So the H-back, in this case, needs to have the agility to adjust his path and the overall speed to climb to the second level, and then be able to strike or influence a 225 lb linebacker. But note the technique (and the other linemen, for that matter). It is not about power or the ability to maul their opponent. In the case of modern defenses, the ILB/safety or SLB hybrids will be undersized and faster than traditional fullbacks. This will place a higher premium on agility, and potentially arm length and ability to strike — traits that players like Engram could hone and ultimately excel at.
Other than the zone schemes, the Giants do run gap schemes and, as alluded to above, the unit needs to find its identity. They have on occasion run schemes like wham and boundary sweeps without a huge amount of success. One gap run sticks out that may bridge the gap between Engram as TE and H-back, interestingly enough. It also mirrors the role a second back would have in inside zone, either cutting off a defined second tier defender on the front or backside. In the Week 2 Dallas game, the Giants ran the below isolation scheme:
Engram moves to the mike linebacker, Sean Lee, well and has good pad level through contact. This is, by my charting, the only time the Giants ran this play this year out of this personnel. Its limited use probably has little to do with Engram’s blocking ability but serves as an example that when he his given a clear path, he can neutralize second tier defenders on interior runs. If the Giants want to run more gap plays, then Engram has put on tape that he can get downhill.
Pass Scheme Potential
The above example of Engram provides a good illustration of H-back potential. Spreading out as the wide receiver with a “+split” (outside the numbers) allows the defense to dictate what type of cushion they want to play. Instead, the backfield naturally gives an H-back space. The offensive line acts as an obstacle and effectively brings the entire field into play for a route. Out of the offensive backfield, running horizontal crossers means going through the defensive backfield. An H-back can attack either half of the field on a much easier path. The Giants run a lot of split-zone runs and play-action, with wide receiver Sterling Shepard often as the sifter or slicer coming across the play. That sift from an H-back going into a vertical route looks like this:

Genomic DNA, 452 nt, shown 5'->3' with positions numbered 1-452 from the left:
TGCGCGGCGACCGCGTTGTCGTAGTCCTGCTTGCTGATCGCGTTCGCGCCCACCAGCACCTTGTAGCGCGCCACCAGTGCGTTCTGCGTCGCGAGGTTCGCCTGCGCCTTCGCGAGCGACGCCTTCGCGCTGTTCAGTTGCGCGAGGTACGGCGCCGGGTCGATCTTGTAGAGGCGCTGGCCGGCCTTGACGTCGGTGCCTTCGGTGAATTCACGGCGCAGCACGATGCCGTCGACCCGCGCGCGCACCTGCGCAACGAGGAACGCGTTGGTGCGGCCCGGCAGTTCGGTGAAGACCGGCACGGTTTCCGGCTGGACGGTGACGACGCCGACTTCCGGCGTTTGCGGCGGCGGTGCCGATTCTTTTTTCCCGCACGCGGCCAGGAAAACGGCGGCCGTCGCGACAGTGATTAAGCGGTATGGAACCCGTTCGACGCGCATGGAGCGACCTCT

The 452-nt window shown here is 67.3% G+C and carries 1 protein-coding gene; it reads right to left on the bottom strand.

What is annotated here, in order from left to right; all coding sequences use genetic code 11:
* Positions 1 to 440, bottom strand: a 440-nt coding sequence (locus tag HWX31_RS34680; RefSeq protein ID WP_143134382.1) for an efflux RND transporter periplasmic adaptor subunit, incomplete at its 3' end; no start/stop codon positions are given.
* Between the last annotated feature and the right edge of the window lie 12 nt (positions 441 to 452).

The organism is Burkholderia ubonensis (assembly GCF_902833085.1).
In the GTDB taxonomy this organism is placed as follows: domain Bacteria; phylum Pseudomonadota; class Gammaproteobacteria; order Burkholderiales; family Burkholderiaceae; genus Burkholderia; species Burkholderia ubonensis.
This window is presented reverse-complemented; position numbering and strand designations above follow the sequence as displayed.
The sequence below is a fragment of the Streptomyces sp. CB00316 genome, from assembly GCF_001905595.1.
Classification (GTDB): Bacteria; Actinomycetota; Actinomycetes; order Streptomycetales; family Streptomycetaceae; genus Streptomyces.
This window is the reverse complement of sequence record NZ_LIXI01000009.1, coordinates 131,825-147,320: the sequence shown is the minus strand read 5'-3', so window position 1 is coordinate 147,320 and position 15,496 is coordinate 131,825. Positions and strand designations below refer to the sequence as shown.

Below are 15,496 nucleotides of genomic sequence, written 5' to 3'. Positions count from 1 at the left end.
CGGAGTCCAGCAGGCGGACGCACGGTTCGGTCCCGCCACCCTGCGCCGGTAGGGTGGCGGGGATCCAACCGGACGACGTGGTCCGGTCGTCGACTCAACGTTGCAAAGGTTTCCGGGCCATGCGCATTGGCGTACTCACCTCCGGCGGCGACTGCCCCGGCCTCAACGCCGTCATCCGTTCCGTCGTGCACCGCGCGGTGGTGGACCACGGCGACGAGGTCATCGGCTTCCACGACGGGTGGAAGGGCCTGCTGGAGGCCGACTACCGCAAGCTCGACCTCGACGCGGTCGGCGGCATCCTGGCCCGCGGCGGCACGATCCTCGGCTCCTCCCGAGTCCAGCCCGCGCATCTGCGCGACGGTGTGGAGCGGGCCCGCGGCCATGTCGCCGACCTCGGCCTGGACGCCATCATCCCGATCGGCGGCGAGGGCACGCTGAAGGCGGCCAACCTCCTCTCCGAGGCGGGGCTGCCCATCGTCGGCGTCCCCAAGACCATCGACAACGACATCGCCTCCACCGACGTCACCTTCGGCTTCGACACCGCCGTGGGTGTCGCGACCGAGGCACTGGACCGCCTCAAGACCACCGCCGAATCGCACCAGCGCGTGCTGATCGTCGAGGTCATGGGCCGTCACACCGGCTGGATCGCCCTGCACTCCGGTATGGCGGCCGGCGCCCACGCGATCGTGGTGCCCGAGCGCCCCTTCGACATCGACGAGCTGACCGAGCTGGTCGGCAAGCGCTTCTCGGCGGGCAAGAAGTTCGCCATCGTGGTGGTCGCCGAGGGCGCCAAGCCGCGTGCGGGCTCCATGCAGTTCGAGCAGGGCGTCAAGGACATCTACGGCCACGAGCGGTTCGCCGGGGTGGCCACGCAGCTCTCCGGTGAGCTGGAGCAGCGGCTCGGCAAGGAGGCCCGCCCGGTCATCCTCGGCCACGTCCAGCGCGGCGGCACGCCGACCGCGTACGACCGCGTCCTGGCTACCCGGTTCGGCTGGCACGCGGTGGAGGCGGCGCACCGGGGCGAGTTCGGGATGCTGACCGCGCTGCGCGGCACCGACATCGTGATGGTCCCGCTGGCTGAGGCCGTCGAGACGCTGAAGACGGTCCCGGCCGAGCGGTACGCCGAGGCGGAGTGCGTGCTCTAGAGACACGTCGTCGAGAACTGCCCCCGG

This tape is from the Big 12 championship game between Texas and Oklahoma, two teams who feature the H-back a lot in all facets of the offense. The sift action to a bluff block allows Engram enough of a runway to gather speed and then pivot north, continue to the flat, etc. Many have scoffed at Engram’s route charts from websites like the NFL’s Next Gen Stats, where his use in the Giants’ quick game is on many horizontal routes, looks like the below:
Pat Shurmur, like many coaches, including the Rams’ Sean McVay, wants to stretch the defense horizontally and vertically. Using an H-back is a way to keep those elements intact and cater to a player’s need for a clean release. The issue here honestly is not the route potential, but whether Engram can consistently slice block at the level of someone like Sterling Shepard. The best offenses marry their rushing and passing formations and personnel groupings so that all elements look the same for as long as possible. This part of the analysis is a projection, but Engram is willing, and it the H-back values athleticism over functional and play strength. Simply showing him moving opposite the run direction may be enough to set up and build on a passing game plan.
At this part of the article, one could dig and find multiple other examples of H-back usage in the Big 12 and claim the Giants should emulate it. Coaches and personnel staff spend exhaustive offseason hours in both self-scouting and studying other offenses. In short, there’s nothing I can tell those coaches that they don’t already know. The key, if this type of position is a real possibility for Engram, will come down to blocking. The creativity of the passing concepts for an H-back is best left to the coaches and the grease board. For the purposes of this piece, however, other macro-offensive aspects of the H-back position are worth discussing, as they both compliment aspects of the Giants’ scheme and aid some of the weaker characteristics.